In Response to Leaving Neverland


Trauma has many layers -  The Painter’s Rehab

Trauma has many layers - The Painter’s Rehab


Wade Robson and James Safechuck -

First of all I just want to say that I have never done this sort of thing but I was deeply affected by the Leaving Neverland documentary. No one but Michael Jackson and you really know the whole truth and so I can’t speak on the controversy around this film for sure. No one can really.

I can say that the cycle of abuse and what it does to your reality is something only another victim of sexual or physical abuse knows all too well. So for what’s it worth or not, I believe you. I don’t believe that anyone who has not experienced such abuse would understand it or be able to speak on the subtleties of it. This film laid out every single layer of the affects on a person in a beautiful portrait. The gas lighting, the warped sense of reality, enjoying the abuse to some extent (perhaps that’s how we survive?), the lying, the denial, the shame, the losing yourself, the anxiety, depression, despair, and feeling like there is something wrong with you and you can’t name it. My situation and trauma were different growing up but it was similar enough that I felt every single one of those layers that ultimately comes from being gas lighted and abused. It’s so incredibly complicated and our brains do some amazing twists and turns to make sense of it all.

Goodness gracious my whole heart goes out to you both. I understand exactly how this cycle plays out, because aspects of it have played out in my own life. I understand why you were able to defend Michael Jackson in court, why the lies, why you kept going back, why your parents weren’t able to see it, and why why why... It all made perfect sense to me because I do believe from my own experience that when an adult molds a child’s reality, that child grows into an adult that questions their own reality constantly. The consequences of that are that they turn into an adult that does things that don’t make sense to other people. They turn into an adult that hates himself or herself so much they will do anything to experience love even if that means seeking love from their first abuser or another. They turn into an adult who’s true self and reality is buried so deep that they are a shell of a person reacting to life and not participating in it. They turn into an adult that gets trapped in the insanity of their own mind.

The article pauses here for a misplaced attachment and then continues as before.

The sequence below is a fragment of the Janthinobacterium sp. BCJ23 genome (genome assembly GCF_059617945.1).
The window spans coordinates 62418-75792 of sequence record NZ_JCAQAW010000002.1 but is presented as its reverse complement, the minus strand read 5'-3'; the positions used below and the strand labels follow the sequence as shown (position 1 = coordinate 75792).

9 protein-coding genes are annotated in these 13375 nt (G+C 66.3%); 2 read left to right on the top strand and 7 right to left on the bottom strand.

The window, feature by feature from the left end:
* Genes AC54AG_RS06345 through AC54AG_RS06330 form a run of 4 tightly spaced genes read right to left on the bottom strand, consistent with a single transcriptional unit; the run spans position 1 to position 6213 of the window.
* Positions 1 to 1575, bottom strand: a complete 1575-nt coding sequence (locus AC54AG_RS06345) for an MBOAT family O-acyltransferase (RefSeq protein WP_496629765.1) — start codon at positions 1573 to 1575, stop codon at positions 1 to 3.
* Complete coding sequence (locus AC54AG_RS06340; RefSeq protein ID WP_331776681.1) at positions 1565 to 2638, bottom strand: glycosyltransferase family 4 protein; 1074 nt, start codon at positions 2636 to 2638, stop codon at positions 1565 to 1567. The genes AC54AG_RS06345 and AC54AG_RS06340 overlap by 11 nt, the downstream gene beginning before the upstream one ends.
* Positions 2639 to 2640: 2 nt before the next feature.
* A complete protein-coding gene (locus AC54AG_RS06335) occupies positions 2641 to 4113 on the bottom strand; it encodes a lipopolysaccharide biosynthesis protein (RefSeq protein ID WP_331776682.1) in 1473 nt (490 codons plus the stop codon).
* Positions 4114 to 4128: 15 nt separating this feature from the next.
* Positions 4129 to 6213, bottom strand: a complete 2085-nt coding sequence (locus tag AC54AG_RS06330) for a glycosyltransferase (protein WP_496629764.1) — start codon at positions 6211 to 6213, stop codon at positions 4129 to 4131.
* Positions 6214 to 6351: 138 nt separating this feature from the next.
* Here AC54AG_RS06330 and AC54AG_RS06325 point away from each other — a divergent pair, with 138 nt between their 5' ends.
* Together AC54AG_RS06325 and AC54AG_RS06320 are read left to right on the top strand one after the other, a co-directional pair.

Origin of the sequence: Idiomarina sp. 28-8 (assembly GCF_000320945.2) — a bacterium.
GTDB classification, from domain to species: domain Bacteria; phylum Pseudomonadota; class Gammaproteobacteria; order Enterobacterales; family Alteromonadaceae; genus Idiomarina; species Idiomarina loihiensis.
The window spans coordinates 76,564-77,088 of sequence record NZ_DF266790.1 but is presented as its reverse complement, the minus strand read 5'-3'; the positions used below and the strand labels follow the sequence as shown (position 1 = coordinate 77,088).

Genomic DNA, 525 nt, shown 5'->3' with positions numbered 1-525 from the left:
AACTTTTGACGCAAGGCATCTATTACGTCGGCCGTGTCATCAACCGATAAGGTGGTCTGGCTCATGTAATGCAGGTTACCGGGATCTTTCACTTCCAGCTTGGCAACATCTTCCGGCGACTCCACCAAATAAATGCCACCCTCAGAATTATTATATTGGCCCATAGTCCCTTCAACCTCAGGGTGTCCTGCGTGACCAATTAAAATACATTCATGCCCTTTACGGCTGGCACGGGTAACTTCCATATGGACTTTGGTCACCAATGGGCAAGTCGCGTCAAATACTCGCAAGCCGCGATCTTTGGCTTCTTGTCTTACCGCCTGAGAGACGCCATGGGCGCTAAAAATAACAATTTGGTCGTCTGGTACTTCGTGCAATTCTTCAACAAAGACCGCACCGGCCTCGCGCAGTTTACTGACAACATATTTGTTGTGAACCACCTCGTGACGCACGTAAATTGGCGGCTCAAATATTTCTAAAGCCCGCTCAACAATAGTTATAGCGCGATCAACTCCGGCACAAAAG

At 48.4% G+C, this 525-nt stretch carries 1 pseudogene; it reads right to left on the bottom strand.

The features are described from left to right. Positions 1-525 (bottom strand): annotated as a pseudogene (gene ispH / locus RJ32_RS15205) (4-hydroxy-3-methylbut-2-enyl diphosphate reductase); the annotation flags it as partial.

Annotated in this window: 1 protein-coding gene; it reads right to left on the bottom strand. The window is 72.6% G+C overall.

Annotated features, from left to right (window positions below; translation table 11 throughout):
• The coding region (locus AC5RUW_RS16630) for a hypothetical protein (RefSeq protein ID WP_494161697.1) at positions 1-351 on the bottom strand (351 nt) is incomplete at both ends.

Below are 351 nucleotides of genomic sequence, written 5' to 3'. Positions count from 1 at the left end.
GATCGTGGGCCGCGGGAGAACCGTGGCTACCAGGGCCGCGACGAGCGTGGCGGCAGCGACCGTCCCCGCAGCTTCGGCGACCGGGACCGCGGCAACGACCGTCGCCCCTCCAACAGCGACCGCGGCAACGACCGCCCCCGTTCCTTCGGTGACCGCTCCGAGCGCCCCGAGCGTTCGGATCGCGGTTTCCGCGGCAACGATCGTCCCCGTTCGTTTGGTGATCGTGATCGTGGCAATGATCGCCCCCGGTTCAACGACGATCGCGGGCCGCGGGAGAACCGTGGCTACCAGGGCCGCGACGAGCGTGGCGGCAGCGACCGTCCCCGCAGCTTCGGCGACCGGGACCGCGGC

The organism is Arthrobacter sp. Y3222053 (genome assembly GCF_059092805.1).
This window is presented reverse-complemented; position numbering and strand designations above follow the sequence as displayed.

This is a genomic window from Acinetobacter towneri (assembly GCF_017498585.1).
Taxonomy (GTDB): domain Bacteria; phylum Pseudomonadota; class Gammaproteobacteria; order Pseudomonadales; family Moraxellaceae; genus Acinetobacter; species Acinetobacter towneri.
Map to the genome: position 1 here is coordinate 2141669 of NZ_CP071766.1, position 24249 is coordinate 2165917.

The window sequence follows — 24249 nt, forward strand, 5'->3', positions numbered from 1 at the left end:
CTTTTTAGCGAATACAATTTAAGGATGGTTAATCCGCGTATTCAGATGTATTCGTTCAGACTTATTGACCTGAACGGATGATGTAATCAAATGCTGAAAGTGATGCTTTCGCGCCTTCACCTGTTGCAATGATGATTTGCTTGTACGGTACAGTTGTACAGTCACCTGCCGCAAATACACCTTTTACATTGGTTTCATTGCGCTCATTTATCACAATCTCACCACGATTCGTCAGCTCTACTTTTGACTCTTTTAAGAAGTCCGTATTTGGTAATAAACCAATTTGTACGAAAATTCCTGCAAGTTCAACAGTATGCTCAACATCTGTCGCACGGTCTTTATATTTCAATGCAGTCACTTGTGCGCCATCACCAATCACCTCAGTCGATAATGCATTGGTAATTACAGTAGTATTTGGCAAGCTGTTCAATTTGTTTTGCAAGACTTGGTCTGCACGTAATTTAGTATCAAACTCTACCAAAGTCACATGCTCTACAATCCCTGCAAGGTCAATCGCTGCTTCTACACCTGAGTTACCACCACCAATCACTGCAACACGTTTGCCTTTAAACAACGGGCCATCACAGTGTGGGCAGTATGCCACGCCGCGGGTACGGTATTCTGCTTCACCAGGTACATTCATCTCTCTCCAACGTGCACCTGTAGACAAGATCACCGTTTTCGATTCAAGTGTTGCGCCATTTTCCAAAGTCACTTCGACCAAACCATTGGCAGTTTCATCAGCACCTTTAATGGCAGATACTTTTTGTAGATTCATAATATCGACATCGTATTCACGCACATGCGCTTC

I have been told many times in my recovery something along these lines… “You have to forgive yourself for what you did as a child. You were a child and it wasn’t your responsibility to keep yourself safe. You cannot blame yourself for not telling anyone because you were trained not to. You were a child.”

Abusers know what they are doing and they do it well. If someone is so good at deception why is it our fault for not seeing the deception? Furthermore, how is a child supposed to understand the complexity of the situation? The idea that we somehow as children (or even adults) are supposed to see through the deceit and react exactly how a non-traumatized person would is ludicrous to me. And yet, when victims come forward, how they reacted or conducted themselves in response to the trauma is always ridiculed. The whole point of the gas lighting from the abuser is to change our reality and for us to not see the abuse for what it is. Worse than others blaming victims, victims are their own harshest critics and bury themselves in shame. I hope as a society we can do better because shame takes people’s lives.

I have made not so great choices in my life as a reaction to my own trauma. I am a recovering addict and have done many things that I am ashamed about. Things that seemed crazy or didn’t make sense to those around me or myself. I at once came to a place where I was able to forgive myself and take responsibility for my actions because I had to if I was going to live. My life literally depended on it. I share this because I do believe that there comes a point in a trauma survivor’s life when all of the layers have to be removed and exposed because it’s the only way we can live. It’s hard and extremely painful. That’s what I saw when I watched your documentary. A deep and beautiful desire to find yourself and live your truth.

Your story matters, so Thank you for sharing it. It deeply affected and inspired me. Be well.

With Gratitude,

A fellow survivor of sexual abuse